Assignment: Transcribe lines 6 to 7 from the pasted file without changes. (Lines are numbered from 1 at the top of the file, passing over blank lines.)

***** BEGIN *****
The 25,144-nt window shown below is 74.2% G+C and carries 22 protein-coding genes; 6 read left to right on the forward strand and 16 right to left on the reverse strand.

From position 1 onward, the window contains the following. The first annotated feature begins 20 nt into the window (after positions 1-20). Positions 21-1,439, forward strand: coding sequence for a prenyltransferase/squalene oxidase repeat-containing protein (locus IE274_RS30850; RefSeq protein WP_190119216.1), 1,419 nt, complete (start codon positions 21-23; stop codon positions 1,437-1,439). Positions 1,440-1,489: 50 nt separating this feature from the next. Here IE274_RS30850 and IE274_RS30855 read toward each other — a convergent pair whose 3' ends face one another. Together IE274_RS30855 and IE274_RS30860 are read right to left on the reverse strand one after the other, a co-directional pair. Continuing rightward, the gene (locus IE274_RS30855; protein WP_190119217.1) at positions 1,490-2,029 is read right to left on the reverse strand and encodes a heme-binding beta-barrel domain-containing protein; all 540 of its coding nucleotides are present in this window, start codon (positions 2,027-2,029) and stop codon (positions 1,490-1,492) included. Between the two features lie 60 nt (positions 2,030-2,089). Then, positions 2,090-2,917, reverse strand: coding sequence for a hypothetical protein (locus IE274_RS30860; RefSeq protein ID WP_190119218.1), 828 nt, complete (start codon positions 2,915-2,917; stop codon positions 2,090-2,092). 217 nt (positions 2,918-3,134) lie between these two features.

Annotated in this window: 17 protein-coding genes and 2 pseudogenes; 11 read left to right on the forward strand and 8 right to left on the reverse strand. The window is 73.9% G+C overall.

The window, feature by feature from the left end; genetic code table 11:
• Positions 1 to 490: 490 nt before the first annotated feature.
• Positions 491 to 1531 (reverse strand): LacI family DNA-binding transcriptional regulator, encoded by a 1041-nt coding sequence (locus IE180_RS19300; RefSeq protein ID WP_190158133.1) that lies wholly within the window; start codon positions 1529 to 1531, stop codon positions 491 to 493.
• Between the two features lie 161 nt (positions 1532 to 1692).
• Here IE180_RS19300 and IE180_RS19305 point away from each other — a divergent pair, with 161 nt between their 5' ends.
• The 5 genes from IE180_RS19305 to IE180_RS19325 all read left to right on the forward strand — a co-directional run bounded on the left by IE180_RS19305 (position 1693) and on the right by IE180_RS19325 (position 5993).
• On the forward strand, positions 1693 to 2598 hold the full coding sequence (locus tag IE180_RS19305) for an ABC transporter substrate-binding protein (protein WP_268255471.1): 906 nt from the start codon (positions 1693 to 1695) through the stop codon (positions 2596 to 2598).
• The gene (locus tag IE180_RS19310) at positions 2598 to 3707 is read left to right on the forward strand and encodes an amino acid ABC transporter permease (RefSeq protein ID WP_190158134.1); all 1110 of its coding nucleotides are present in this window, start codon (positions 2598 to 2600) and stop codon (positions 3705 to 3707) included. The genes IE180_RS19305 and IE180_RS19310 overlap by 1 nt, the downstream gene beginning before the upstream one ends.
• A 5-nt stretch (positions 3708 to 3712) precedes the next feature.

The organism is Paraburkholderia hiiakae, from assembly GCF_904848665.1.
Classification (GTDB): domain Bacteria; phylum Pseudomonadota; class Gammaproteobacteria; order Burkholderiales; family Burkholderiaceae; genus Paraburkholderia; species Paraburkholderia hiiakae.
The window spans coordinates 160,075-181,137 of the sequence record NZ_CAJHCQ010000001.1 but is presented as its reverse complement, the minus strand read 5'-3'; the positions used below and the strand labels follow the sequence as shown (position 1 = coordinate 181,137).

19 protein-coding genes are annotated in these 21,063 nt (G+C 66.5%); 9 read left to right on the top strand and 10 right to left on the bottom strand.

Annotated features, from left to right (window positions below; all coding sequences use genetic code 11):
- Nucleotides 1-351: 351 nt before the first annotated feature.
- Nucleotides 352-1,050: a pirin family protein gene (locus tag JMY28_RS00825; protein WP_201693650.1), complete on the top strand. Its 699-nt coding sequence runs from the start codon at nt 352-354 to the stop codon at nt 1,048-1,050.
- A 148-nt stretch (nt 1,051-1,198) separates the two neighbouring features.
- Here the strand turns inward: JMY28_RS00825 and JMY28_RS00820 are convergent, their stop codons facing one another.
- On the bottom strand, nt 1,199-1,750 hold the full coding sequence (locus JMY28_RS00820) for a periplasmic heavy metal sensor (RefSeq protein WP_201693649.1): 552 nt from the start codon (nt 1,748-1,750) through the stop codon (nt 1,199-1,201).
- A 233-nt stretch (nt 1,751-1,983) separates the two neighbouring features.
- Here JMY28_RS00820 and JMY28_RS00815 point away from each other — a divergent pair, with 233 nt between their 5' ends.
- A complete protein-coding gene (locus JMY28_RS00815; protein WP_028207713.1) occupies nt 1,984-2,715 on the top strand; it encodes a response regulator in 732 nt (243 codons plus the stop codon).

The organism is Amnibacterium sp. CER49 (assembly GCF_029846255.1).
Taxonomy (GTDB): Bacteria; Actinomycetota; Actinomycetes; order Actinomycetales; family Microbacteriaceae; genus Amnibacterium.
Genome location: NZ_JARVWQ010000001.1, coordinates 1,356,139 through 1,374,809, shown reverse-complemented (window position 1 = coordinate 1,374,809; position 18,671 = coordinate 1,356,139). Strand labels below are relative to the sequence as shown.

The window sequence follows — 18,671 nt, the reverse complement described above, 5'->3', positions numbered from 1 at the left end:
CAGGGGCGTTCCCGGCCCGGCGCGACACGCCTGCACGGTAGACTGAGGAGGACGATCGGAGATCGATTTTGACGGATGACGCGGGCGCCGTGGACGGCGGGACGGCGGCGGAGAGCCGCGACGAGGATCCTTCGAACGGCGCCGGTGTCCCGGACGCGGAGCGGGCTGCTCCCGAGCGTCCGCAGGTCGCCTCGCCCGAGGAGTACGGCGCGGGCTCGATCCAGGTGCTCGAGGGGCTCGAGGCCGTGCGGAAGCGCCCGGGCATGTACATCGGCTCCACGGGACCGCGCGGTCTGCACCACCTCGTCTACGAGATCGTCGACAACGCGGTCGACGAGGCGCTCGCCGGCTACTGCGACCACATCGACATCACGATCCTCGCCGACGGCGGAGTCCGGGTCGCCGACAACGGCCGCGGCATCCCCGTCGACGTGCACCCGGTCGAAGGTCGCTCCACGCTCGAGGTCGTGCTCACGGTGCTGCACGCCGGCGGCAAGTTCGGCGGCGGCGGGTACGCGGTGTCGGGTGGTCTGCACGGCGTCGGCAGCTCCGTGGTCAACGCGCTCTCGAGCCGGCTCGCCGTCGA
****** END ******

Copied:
• Positions 491 to 1531 (reverse strand): LacI family DNA-binding transcriptional regulator, encoded by a 1041-nt coding sequence (locus IE180_RS19300; RefSeq protein ID WP_190158133.1) that lies wholly within the window; start codon positions 1529 to 1531, stop codon positions 491 to 493.
• Between the two features lie 161 nt (positions 1532 to 1692).